Asia Stocks Set To Fall As Meta Drags On Big Tech

Asian equity markets were poised to open lower after Meta Platforms Inc.’s disappointing outlook raised concern on whether the industry that has powered the bull market in equities has run too far.

Futures for benchmarks in Tokyo and Hong Kong declined, while US stock contracts sank in early Asian trading. Australian financial markets are shut for a holiday. The yen was little changed after weakening beyond 155 per dollar for the first time in more than three decades on Wednesday.

A $250 billion exchange-traded fund tracking the Nasdaq 100 got hit after the close of regular trading as the Facebook parent tumbled more than 15%. Meta projected second-quarter sales that were below analyst expectations and increased its spending estimates for the year.

Read more: Meta Sinks on Revenue Guide and Spending Plans: Street Wrap

“Meta’s resources are vast, but not infinite,” said Sophie Lund-Yates, an analyst at Hargreaves Lansdown Plc. “The language around spending plans has become bolder once more, and this could be what’s spooking markets.”

In the run-up to the results, the S&P 500 struggled to gain traction, hovering near 5,070 as traders positioned for economic data that will help shape the views on the Federal Reserve’s next steps. Treasury 10-year yields rose four basis points to 4.64%.

The Facebook parent reported revenue of $36.5 billion in the first quarter, an increase of more than 27% over the same period a year ago. It was a small beat, as analysts were looking for revenue of $36.1 billion on average, according to estimates compiled by Bloomberg. Profit more than doubled to $12.4 billion.

“We encourage investors to focus on the positives,” said Tejas Dessai at Global X ETFs. “The company’s fundamentals continue to show strength, and that’s the key story.”

To Mark Hackett at Nationwide, while the cohort of seven tech megacaps has done well in the last two years because of their superior earnings growth relative to the broader market, this advantage could decrease in 2024 and even more significantly in 2025.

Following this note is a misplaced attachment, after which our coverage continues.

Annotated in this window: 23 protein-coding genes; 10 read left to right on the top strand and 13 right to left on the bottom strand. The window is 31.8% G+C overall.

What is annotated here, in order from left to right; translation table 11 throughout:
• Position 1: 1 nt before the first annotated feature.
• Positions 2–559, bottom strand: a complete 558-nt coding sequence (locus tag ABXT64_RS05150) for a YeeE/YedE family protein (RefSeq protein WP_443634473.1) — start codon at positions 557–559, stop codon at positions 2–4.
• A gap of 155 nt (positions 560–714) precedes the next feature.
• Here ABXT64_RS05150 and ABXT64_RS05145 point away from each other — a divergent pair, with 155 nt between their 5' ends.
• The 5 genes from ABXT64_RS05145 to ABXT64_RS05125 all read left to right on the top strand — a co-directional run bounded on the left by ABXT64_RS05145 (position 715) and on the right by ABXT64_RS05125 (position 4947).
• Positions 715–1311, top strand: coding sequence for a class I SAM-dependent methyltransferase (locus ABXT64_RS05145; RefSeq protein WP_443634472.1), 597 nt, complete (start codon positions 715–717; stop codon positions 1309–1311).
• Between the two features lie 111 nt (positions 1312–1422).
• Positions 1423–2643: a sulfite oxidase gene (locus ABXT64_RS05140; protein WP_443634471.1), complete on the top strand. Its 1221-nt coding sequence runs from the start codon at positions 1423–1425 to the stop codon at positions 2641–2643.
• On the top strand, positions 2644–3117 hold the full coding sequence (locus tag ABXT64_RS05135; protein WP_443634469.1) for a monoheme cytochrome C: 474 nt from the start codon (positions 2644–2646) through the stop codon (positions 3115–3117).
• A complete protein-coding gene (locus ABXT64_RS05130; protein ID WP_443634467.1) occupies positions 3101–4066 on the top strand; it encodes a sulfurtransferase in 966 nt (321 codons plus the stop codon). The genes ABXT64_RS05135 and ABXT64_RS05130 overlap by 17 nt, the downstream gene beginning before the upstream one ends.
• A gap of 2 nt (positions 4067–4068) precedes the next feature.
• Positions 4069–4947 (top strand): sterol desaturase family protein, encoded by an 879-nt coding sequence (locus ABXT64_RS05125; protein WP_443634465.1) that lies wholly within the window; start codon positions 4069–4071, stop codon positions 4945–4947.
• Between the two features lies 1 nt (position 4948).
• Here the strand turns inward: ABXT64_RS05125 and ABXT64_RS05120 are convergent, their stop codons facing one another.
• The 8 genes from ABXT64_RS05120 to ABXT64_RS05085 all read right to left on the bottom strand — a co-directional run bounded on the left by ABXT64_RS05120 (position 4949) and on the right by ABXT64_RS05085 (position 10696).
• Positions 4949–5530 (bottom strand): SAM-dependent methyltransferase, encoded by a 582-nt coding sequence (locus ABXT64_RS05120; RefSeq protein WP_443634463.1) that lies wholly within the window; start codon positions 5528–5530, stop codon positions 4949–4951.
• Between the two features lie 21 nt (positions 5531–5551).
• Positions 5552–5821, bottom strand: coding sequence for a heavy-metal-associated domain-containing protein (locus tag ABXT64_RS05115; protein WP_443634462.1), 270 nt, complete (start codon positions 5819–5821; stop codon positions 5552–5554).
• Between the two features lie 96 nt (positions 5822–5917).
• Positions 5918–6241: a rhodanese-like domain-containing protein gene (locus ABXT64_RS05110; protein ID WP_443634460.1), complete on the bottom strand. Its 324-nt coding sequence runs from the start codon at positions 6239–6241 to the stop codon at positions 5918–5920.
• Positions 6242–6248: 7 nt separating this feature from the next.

“The ‘Magnificent Seven’ are not nearly as powerful as they once were,” Hackett said. “We see this as a positive development for investors looking to diversify away from the recent market leaders.”

Meantime, a JPMorgan Chase & Co. indicator is flashing a resounding buy signal in US stocks, after it hit a threshold that typically precedes better-than-average gains.

The bank’s US Tactical Positioning Monitor hit a level that reflects an “attractive set-up” for the S&P 500, according to a team led by Andrew Tyler, JPMorgan’s head of US market intelligence.

The stock gauge has historically gained around 3% in the subsequent 20 days after a similar four-week change in positioning, compared to a roughly 1% gain in all periods, according to the note.

For weeks, traders have been scaling back how many rate cuts they expect from the Fed amid a string of resilient economic data. Economists surveyed by Bloomberg predict gross domestic product likely cooled to around 2.5% in the first quarter, with the figures still potentially suggesting persistent inflationary pressures.

“Tomorrow’s pivotal GDP report comes as market participants hope for a soft number that would lead to rate cuts sooner rather than later,” said Jose Torres at Interactive Brokers. “We expect a stronger-than-projected figure. It would be great for revenue growth prospects, but bad for the timing and extent of rate cuts.” – Bloomberg

Previous articleStock Picks Of The Day –  Naim Holdings, NationGate Holdings
Next articleSingapore Bourse: Resistance Expected At 3,300 Points


Please enter your comment!
Please enter your name here